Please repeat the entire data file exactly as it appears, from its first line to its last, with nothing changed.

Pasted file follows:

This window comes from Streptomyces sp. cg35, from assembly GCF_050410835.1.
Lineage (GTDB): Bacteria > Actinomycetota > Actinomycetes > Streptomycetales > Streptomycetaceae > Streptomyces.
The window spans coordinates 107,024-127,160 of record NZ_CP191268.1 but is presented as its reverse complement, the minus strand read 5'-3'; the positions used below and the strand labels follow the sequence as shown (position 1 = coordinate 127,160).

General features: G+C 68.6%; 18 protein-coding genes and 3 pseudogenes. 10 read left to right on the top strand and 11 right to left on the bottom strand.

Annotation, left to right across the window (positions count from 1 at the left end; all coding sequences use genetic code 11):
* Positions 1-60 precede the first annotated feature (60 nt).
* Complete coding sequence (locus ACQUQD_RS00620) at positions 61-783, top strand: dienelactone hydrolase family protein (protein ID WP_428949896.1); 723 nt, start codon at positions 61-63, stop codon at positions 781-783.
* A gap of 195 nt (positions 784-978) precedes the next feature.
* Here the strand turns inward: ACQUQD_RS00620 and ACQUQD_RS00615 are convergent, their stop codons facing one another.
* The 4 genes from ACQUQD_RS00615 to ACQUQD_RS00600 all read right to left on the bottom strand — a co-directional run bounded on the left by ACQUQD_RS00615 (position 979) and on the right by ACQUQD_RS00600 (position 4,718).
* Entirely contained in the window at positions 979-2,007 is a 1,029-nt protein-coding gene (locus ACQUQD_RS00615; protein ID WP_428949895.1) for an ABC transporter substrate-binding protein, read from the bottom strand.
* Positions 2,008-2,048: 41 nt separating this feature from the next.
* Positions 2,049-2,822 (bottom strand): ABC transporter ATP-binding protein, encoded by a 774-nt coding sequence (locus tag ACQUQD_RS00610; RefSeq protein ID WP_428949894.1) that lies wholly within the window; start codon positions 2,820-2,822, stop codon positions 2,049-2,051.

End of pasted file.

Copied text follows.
This window comes from Streptomyces sp. cg35, from assembly GCF_050410835.1.
Lineage (GTDB): Bacteria > Actinomycetota > Actinomycetes > Streptomycetales > Streptomycetaceae > Streptomyces.
The window spans coordinates 107,024-127,160 of record NZ_CP191268.1 but is presented as its reverse complement, the minus strand read 5'-3'; the positions used below and the strand labels follow the sequence as shown (position 1 = coordinate 127,160).

General features: G+C 68.6%; 18 protein-coding genes and 3 pseudogenes. 10 read left to right on the top strand and 11 right to left on the bottom strand.

Annotation, left to right across the window (positions count from 1 at the left end; all coding sequences use genetic code 11):
* Positions 1-60 precede the first annotated feature (60 nt).
* Complete coding sequence (locus ACQUQD_RS00620) at positions 61-783, top strand: dienelactone hydrolase family protein (protein ID WP_428949896.1); 723 nt, start codon at positions 61-63, stop codon at positions 781-783.
* A gap of 195 nt (positions 784-978) precedes the next feature.
* Here the strand turns inward: ACQUQD_RS00620 and ACQUQD_RS00615 are convergent, their stop codons facing one another.
* The 4 genes from ACQUQD_RS00615 to ACQUQD_RS00600 all read right to left on the bottom strand — a co-directional run bounded on the left by ACQUQD_RS00615 (position 979) and on the right by ACQUQD_RS00600 (position 4,718).
* Entirely contained in the window at positions 979-2,007 is a 1,029-nt protein-coding gene (locus ACQUQD_RS00615; protein ID WP_428949895.1) for an ABC transporter substrate-binding protein, read from the bottom strand.
* Positions 2,008-2,048: 41 nt separating this feature from the next.
* Positions 2,049-2,822 (bottom strand): ABC transporter ATP-binding protein, encoded by a 774-nt coding sequence (locus tag ACQUQD_RS00610; RefSeq protein ID WP_428949894.1) that lies wholly within the window; start codon positions 2,820-2,822, stop codon positions 2,049-2,051.